78 foot wave recorded in the Southern Hemisphere


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A wave washes ashore (Warrick W/flickr)

Eden DeWald | May 16th, 2018

On May 8th, the largest wave ever recorded in the Southern Hemisphere was formed off the coast of New Zealand. The wave reached a massive 78 feet as it was measured  by a buoy in the Southern Ocean.

Most waves are caused by winds interacting and transferring energy into ocean watersScientists speculate that these record breaking waves, such the 78 foot record breaker, are a result of smaller surface wave combining to form a more massive wave.

However, 78 feet might not be the of the actual peak size of the wave.  The buoys used to measure the wave do not record measurements constantly, so the wave could have reached an even higher maximum height than recorded.

The previous record for the largest wave in the Southern Hemisphere happened in 2012 and occurred near Tasmania, at height of 72 feet. The largest wave ever recorded was in 1995, and  was measured at 84 feet in the Atlantic Ocean.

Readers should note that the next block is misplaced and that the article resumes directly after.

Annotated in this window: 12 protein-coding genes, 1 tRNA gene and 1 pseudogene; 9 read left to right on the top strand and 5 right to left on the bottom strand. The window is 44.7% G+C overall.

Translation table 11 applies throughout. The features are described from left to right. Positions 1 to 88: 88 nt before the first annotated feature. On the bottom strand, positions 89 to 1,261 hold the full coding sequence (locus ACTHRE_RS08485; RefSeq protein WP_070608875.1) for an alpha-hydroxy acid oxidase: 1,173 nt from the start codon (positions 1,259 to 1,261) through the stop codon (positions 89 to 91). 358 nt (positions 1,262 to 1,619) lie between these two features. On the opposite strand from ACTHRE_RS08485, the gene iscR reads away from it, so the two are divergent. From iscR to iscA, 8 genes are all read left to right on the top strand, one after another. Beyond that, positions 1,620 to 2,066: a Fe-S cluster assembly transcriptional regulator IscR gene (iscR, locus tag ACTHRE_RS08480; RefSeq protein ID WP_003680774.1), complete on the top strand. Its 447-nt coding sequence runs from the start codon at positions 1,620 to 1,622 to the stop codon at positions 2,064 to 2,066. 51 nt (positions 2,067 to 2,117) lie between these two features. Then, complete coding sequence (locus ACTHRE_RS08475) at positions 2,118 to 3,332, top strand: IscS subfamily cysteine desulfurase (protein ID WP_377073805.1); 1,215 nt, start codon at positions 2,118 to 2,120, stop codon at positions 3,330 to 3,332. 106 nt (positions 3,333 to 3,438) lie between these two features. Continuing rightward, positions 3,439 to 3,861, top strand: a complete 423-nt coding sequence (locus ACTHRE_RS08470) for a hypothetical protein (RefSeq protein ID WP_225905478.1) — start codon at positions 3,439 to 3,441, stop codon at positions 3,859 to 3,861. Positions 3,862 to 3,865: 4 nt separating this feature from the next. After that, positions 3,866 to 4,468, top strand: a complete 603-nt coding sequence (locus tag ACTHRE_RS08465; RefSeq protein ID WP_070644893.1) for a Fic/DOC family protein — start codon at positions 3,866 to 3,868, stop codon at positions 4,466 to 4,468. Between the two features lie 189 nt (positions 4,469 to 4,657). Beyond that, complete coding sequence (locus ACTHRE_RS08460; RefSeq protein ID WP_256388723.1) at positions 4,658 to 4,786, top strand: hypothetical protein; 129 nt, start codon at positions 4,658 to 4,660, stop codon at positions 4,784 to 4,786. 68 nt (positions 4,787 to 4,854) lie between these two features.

Tom Durrant, a New Zealand oceanographer, stated that waves are likely to increase in size according to predictive climate models that foresee more powerful storms in the future. Stronger storms are conducive to stronger winds—creating the potential for even bigger waves.

Iowa City Darwin Day events this weekend


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Jenna Ladd | February 23, 2017

Just after what would have Charles Darwin’s 209th birthday, Iowa City will host its 12th annual Darwin Day celebration this weekend.